Publicly offering anyone unsolicited advice is a bit presumptuous (although it can easily be ignored). Still, it is a bit awkward and I prefer to call an individual directly when suggesting how they might improve some aspect of their work that might have caught my eye.
But, I didn’t hesitate when the idea of crowdsourcing advice to SHRM was broached. Love the idea. Curious to see how many respond today and, what they have to say. Hard to ignore.
So what advice can I offer? Below the leadership level at SHRM are many extraordinary professionals whose current work is absolutely world-class. Whether it’s developing or managing a conference, orchestrating a member/delegate trip to a far flung part of the world, or pioneering standards. I’m a fan. Nothing to say.
As someone with more than 20 years as a volunteer at the chapter, state, region and national levels of SHRM, I could probably make a long list of small improvements but I would rather keep this short, so I’ll address only one issue: the barriers between members and non-members.
They need to be dropped because, in fact, they no longer exist. It’s just that no one has bothered to leverage access and design an open association…yet.
- - Practitioners who are not members have an incredibly rich array of HR related information to draw on. The quality and quantity keeps improving. Keeping information [content] that can improve an HR practitioner’s performance behind a member only door is self-defeating. Membership should include access to content but non-members should be able to search and acquire what they want piecemeal.
- - Analysis of SHRM information by experts should be open to non-members. Webinars, expert blogs, etc. could all be designed with membership versus non-member pricing.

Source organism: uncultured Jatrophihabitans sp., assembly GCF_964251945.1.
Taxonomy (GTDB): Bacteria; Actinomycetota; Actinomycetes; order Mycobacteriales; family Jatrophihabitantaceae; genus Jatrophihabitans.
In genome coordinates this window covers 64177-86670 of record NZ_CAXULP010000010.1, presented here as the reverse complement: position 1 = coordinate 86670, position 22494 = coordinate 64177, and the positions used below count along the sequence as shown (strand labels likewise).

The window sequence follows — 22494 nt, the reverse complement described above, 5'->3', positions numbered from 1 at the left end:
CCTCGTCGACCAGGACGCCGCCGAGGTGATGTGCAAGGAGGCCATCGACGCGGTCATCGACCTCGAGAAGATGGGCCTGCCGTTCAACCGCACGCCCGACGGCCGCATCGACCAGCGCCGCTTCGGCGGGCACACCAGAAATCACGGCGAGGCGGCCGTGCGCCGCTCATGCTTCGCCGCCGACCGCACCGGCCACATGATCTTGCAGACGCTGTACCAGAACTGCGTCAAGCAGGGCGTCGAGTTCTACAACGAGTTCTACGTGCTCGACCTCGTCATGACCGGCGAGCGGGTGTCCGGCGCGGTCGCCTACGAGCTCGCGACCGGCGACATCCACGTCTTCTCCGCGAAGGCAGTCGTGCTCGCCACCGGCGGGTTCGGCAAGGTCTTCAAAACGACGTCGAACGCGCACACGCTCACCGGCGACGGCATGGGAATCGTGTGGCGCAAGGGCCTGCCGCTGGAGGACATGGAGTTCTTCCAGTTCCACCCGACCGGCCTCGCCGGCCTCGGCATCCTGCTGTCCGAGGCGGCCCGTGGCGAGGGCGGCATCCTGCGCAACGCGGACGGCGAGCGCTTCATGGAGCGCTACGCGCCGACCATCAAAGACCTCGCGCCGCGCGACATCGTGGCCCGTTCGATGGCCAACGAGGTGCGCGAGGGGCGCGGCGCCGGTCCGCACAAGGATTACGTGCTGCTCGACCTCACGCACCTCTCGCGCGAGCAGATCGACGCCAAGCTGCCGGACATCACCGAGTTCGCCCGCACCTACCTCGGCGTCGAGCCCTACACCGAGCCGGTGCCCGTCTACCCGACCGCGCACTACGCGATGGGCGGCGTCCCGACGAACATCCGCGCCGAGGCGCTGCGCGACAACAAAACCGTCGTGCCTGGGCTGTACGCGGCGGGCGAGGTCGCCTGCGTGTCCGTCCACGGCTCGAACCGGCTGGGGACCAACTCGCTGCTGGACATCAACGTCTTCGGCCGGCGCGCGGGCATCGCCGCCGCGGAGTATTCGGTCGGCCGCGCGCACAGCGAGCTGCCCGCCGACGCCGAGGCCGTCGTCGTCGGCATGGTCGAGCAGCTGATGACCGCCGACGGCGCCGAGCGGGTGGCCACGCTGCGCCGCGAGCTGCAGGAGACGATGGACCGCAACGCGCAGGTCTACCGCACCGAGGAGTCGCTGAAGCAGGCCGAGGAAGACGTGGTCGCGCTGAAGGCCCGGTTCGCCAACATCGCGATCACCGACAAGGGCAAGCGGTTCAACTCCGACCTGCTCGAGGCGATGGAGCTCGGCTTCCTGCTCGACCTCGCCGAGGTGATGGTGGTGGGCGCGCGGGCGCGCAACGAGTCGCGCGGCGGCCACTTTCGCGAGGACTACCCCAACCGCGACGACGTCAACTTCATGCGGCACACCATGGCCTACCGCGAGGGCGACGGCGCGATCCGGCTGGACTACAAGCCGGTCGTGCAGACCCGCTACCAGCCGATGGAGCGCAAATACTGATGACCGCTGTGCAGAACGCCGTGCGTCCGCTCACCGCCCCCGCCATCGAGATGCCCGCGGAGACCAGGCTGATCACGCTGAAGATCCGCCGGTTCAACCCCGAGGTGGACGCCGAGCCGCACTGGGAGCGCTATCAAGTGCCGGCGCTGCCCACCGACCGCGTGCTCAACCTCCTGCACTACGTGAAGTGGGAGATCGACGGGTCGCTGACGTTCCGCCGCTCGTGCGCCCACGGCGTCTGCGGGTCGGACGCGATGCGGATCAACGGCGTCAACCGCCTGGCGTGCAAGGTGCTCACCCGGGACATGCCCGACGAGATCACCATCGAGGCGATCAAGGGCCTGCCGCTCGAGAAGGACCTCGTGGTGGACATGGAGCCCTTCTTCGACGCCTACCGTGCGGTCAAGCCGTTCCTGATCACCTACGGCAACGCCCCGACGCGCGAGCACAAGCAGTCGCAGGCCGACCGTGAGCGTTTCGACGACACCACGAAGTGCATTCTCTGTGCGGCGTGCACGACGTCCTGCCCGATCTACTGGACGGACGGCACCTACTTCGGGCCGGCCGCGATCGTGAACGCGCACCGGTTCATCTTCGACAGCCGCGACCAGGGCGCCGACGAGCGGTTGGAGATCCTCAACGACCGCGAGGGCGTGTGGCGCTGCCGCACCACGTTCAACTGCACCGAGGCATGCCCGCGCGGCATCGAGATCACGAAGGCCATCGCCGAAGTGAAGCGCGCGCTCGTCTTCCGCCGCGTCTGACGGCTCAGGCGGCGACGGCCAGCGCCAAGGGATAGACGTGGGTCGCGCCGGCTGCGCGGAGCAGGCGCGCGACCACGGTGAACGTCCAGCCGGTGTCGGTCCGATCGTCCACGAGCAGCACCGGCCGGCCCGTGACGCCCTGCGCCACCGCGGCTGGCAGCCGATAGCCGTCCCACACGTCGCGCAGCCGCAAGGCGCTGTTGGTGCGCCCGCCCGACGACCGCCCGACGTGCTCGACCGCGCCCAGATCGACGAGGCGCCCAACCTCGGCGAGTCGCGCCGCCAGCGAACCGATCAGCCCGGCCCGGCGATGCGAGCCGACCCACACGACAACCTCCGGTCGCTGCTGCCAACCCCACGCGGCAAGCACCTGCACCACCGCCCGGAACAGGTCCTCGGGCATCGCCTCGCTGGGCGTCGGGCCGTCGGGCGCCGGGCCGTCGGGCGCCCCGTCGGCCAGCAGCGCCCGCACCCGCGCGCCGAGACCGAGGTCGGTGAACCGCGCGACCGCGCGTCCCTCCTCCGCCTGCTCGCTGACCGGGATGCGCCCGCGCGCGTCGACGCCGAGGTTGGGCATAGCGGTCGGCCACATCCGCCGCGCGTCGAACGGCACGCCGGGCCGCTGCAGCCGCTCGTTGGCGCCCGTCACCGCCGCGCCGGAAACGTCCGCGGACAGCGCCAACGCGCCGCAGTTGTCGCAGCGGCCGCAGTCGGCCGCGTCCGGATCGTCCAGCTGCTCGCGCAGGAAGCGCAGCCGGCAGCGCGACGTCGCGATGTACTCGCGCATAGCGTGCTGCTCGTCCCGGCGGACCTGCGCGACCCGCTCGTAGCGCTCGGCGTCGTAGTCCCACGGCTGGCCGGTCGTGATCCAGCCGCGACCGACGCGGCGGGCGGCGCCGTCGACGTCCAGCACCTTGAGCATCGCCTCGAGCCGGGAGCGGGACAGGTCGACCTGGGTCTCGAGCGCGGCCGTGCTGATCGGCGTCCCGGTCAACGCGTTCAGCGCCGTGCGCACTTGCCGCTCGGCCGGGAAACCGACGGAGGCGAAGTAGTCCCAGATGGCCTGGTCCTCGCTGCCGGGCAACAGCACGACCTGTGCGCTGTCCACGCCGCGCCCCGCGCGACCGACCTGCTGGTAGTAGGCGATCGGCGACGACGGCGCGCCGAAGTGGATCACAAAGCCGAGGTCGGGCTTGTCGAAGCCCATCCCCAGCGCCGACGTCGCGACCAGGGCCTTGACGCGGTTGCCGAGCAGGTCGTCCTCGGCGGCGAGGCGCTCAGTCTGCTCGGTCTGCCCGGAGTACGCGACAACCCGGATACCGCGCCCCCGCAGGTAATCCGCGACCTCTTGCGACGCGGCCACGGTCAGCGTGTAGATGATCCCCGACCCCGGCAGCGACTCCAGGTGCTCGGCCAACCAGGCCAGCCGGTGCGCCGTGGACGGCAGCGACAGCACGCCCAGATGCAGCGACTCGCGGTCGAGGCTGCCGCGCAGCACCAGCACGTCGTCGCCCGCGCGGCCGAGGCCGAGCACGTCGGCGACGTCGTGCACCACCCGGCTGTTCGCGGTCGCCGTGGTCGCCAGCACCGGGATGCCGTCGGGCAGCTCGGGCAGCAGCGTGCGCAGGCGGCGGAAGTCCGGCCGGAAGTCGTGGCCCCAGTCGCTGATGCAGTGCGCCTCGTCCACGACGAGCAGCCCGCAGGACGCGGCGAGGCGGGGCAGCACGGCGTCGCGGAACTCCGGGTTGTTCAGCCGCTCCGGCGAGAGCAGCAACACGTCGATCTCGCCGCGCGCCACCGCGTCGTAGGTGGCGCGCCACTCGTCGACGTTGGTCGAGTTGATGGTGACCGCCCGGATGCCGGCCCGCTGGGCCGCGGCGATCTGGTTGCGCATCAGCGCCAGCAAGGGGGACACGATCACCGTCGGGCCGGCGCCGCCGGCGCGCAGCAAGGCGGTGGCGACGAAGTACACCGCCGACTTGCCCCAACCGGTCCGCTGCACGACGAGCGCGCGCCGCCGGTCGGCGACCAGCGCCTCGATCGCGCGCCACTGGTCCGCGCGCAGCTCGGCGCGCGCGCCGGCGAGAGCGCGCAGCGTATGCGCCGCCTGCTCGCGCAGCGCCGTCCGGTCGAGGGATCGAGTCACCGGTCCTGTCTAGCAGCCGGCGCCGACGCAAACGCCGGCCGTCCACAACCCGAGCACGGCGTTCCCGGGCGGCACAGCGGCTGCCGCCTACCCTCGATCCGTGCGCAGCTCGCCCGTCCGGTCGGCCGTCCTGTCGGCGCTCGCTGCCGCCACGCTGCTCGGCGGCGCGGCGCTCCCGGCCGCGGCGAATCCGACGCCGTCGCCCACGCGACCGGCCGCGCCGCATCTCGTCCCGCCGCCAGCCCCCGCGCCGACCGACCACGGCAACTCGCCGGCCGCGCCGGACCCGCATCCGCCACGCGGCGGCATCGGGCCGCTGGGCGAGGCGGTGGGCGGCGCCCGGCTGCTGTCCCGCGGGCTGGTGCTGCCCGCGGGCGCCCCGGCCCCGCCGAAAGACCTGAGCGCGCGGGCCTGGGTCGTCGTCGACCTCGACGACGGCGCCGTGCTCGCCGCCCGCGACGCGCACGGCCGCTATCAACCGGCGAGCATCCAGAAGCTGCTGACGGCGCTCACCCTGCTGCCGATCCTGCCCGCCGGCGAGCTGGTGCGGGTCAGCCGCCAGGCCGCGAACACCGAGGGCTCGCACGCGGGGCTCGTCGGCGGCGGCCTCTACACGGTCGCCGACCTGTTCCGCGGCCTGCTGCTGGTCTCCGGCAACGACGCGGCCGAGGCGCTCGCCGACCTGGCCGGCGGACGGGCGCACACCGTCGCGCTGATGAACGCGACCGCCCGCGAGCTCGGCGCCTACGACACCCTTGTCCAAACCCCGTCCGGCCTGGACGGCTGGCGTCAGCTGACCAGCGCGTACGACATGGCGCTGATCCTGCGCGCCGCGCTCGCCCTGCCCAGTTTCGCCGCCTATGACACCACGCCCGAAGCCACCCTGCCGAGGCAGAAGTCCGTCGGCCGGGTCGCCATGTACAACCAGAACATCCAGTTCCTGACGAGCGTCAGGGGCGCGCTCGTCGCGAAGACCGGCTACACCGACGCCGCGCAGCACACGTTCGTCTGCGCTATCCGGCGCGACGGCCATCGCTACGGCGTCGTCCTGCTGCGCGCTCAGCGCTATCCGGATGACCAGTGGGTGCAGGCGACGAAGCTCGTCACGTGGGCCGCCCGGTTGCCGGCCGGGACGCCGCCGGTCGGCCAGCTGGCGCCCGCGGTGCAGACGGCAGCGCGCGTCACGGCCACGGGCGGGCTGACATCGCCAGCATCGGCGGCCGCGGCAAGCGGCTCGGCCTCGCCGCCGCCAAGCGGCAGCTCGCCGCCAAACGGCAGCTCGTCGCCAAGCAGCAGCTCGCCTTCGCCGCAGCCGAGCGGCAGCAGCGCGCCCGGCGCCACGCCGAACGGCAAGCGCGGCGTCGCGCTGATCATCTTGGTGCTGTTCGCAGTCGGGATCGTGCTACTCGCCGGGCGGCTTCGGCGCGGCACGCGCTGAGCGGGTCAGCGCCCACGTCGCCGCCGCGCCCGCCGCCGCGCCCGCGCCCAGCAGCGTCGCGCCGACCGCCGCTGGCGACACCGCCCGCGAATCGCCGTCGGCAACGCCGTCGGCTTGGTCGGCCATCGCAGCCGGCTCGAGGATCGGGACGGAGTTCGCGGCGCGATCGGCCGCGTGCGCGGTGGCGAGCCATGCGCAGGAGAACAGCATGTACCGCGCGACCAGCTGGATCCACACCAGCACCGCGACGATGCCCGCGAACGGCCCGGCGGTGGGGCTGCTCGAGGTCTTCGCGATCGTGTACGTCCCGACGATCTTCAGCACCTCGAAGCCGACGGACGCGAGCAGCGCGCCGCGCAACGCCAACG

- - Conferences need to be video-streamed. Some of the sessions should be free to all – especially if they are proactive initiatives supported by the Society. Packages of sessions organized by Mastery, Entry, Strategy, Functional focus, etc. could all be sold in real time w pricing for members and non-members.
- - Peer-to-peer conversations/crowdsourcing allowing real time benchmarking, metrics and more need to become core offerings and, to do so, the society needs to broaden the conversations between industry leaders, specialists, best practices, etc. whether or not they are members…and the content of these discussions then needs to be dispersed as openly as possible.
- - Internal staff and SHRM leadership need to not only attend competitive learning events but answer CFPs and speak at them.
I’m going to stop here because I’m not sure any of this advice will resonate. The overriding strategy- to break down barriers preventing non-members from participating in and benefiting from SHRM content and initiatives does seem counter intuitive. However, not taking the advice transform the society from a closed to an open association will encourage alternative models.